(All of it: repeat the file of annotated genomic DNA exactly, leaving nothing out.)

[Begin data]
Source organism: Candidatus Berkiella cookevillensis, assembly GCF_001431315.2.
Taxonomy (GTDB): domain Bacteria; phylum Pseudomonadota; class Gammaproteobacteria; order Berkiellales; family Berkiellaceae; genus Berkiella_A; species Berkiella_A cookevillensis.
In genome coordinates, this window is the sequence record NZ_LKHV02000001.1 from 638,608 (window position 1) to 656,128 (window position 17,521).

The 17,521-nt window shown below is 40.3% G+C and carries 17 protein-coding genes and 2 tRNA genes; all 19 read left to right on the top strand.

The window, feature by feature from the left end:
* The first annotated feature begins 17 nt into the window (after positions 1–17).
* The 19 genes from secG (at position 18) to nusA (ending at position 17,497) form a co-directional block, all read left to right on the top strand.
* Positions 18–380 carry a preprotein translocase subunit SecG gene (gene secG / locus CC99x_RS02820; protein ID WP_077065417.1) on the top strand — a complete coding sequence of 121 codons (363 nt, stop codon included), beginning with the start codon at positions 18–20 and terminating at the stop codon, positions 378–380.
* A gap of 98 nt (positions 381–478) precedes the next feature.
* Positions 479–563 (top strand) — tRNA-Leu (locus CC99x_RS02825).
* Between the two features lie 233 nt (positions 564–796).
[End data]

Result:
Source organism: Candidatus Berkiella cookevillensis, assembly GCF_001431315.2.
Taxonomy (GTDB): domain Bacteria; phylum Pseudomonadota; class Gammaproteobacteria; order Berkiellales; family Berkiellaceae; genus Berkiella_A; species Berkiella_A cookevillensis.
In genome coordinates, this window is the sequence record NZ_LKHV02000001.1 from 638,608 (window position 1) to 656,128 (window position 17,521).

The 17,521-nt window shown below is 40.3% G+C and carries 17 protein-coding genes and 2 tRNA genes; all 19 read left to right on the top strand.

The window, feature by feature from the left end:
* The first annotated feature begins 17 nt into the window (after positions 1–17).
* The 19 genes from secG (at position 18) to nusA (ending at position 17,497) form a co-directional block, all read left to right on the top strand.
* Positions 18–380 carry a preprotein translocase subunit SecG gene (gene secG / locus CC99x_RS02820; protein ID WP_077065417.1) on the top strand — a complete coding sequence of 121 codons (363 nt, stop codon included), beginning with the start codon at positions 18–20 and terminating at the stop codon, positions 378–380.
* A gap of 98 nt (positions 381–478) precedes the next feature.
* Positions 479–563 (top strand) — tRNA-Leu (locus CC99x_RS02825).
* Between the two features lie 233 nt (positions 564–796).